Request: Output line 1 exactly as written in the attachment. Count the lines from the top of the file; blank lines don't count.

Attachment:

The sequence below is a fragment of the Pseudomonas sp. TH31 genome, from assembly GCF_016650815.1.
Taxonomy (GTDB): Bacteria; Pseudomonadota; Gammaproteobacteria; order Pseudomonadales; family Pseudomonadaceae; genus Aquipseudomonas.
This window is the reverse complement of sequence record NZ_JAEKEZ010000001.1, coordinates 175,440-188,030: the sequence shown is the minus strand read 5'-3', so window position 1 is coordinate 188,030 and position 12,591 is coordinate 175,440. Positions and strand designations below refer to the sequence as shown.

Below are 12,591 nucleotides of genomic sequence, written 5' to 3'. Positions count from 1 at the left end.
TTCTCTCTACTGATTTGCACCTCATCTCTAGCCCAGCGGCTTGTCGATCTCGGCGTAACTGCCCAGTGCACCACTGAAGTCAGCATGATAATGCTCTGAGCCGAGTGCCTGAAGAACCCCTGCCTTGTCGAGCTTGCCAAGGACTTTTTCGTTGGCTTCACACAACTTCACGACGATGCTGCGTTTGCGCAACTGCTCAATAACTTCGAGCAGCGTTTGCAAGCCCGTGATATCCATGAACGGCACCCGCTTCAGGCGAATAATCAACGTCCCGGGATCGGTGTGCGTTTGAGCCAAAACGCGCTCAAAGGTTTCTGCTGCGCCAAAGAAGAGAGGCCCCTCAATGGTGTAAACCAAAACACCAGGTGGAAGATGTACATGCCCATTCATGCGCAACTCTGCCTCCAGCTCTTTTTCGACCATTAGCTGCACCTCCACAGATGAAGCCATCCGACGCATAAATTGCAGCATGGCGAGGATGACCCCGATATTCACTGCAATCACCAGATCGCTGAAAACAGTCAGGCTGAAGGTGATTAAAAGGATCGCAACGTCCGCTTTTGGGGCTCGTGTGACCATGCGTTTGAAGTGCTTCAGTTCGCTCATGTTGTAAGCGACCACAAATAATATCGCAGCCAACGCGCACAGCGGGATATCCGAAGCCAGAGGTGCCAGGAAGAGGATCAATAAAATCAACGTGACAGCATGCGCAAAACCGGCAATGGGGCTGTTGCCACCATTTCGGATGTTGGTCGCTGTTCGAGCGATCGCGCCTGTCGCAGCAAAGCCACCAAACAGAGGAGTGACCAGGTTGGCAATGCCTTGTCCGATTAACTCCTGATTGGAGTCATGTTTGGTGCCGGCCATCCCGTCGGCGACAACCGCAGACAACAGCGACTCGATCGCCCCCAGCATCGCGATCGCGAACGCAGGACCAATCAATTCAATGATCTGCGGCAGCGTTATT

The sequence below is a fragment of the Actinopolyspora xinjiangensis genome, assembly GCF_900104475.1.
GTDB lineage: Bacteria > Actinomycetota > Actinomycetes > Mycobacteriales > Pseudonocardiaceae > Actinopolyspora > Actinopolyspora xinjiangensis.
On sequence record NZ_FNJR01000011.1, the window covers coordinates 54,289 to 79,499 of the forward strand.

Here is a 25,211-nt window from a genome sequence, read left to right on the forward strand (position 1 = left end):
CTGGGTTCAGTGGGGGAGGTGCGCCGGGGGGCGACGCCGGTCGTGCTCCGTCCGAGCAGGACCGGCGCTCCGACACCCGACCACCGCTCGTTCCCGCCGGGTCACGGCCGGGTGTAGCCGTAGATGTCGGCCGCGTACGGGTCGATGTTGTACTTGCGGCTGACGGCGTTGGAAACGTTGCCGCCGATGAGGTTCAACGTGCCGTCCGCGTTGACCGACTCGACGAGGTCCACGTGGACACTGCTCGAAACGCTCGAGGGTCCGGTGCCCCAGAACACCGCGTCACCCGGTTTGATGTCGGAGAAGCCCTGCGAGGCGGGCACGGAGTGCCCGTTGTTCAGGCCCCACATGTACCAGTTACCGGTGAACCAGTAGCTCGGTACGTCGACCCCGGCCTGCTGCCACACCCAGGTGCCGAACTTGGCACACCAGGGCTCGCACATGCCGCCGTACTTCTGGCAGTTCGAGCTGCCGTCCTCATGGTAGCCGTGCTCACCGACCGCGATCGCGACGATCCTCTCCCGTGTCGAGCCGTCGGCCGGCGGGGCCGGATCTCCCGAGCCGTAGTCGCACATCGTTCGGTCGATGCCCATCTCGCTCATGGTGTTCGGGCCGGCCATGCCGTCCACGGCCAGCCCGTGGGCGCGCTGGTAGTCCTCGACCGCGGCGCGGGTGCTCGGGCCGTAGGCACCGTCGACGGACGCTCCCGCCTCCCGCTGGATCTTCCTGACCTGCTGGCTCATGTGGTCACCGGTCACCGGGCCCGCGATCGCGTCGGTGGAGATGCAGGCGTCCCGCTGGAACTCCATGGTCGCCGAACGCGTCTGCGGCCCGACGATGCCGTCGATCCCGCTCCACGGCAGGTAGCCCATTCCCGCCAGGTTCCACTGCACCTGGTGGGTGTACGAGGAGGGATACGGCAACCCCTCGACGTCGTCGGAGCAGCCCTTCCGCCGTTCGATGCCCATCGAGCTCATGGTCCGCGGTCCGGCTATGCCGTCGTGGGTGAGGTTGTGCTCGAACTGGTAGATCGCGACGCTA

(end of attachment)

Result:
The sequence below is a fragment of the Pseudomonas sp. TH31 genome, from assembly GCF_016650815.1.